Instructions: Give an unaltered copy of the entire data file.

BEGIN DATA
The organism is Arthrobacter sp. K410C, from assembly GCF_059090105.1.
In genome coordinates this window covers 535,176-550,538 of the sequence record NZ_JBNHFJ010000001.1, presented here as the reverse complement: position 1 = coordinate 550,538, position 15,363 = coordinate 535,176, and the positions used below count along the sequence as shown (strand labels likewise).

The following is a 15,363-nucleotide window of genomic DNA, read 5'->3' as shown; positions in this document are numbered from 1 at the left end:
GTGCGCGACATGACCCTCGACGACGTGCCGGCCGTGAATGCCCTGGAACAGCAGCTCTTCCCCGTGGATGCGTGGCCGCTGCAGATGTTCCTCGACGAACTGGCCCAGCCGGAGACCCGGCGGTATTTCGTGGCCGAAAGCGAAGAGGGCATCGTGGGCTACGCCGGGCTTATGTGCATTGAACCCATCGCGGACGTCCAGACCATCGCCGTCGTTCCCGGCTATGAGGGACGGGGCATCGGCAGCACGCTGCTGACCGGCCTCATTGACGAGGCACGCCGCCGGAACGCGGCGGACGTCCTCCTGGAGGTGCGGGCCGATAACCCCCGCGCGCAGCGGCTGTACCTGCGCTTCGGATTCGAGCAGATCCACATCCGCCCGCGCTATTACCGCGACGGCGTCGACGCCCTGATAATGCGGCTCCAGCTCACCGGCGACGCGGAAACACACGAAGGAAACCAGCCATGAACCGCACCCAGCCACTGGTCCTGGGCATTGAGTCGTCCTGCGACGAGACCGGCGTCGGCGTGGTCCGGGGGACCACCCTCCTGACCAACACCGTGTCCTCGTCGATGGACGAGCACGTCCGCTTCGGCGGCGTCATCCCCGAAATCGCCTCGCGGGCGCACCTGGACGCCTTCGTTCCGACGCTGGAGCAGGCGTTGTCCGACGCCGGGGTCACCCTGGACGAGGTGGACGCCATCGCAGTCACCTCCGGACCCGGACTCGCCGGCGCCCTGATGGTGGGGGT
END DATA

The organism is Arthrobacter sp. K410C, from assembly GCF_059090105.1.
In genome coordinates this window covers 535,176-550,538 of the sequence record NZ_JBNHFJ010000001.1, presented here as the reverse complement: position 1 = coordinate 550,538, position 15,363 = coordinate 535,176, and the positions used below count along the sequence as shown (strand labels likewise).

The following is a 15,363-nucleotide window of genomic DNA, read 5'->3' as shown; positions in this document are numbered from 1 at the left end:
GTGCGCGACATGACCCTCGACGACGTGCCGGCCGTGAATGCCCTGGAACAGCAGCTCTTCCCCGTGGATGCGTGGCCGCTGCAGATGTTCCTCGACGAACTGGCCCAGCCGGAGACCCGGCGGTATTTCGTGGCCGAAAGCGAAGAGGGCATCGTGGGCTACGCCGGGCTTATGTGCATTGAACCCATCGCGGACGTCCAGACCATCGCCGTCGTTCCCGGCTATGAGGGACGGGGCATCGGCAGCACGCTGCTGACCGGCCTCATTGACGAGGCACGCCGCCGGAACGCGGCGGACGTCCTCCTGGAGGTGCGGGCCGATAACCCCCGCGCGCAGCGGCTGTACCTGCGCTTCGGATTCGAGCAGATCCACATCCGCCCGCGCTATTACCGCGACGGCGTCGACGCCCTGATAATGCGGCTCCAGCTCACCGGCGACGCGGAAACACACGAAGGAAACCAGCCATGAACCGCACCCAGCCACTGGTCCTGGGCATTGAGTCGTCCTGCGACGAGACCGGCGTCGGCGTGGTCCGGGGGACCACCCTCCTGACCAACACCGTGTCCTCGTCGATGGACGAGCACGTCCGCTTCGGCGGCGTCATCCCCGAAATCGCCTCGCGGGCGCACCTGGACGCCTTCGTTCCGACGCTGGAGCAGGCGTTGTCCGACGCCGGGGTCACCCTGGACGAGGTGGACGCCATCGCAGTCACCTCCGGACCCGGACTCGCCGGCGCCCTGATGGTGGGGGT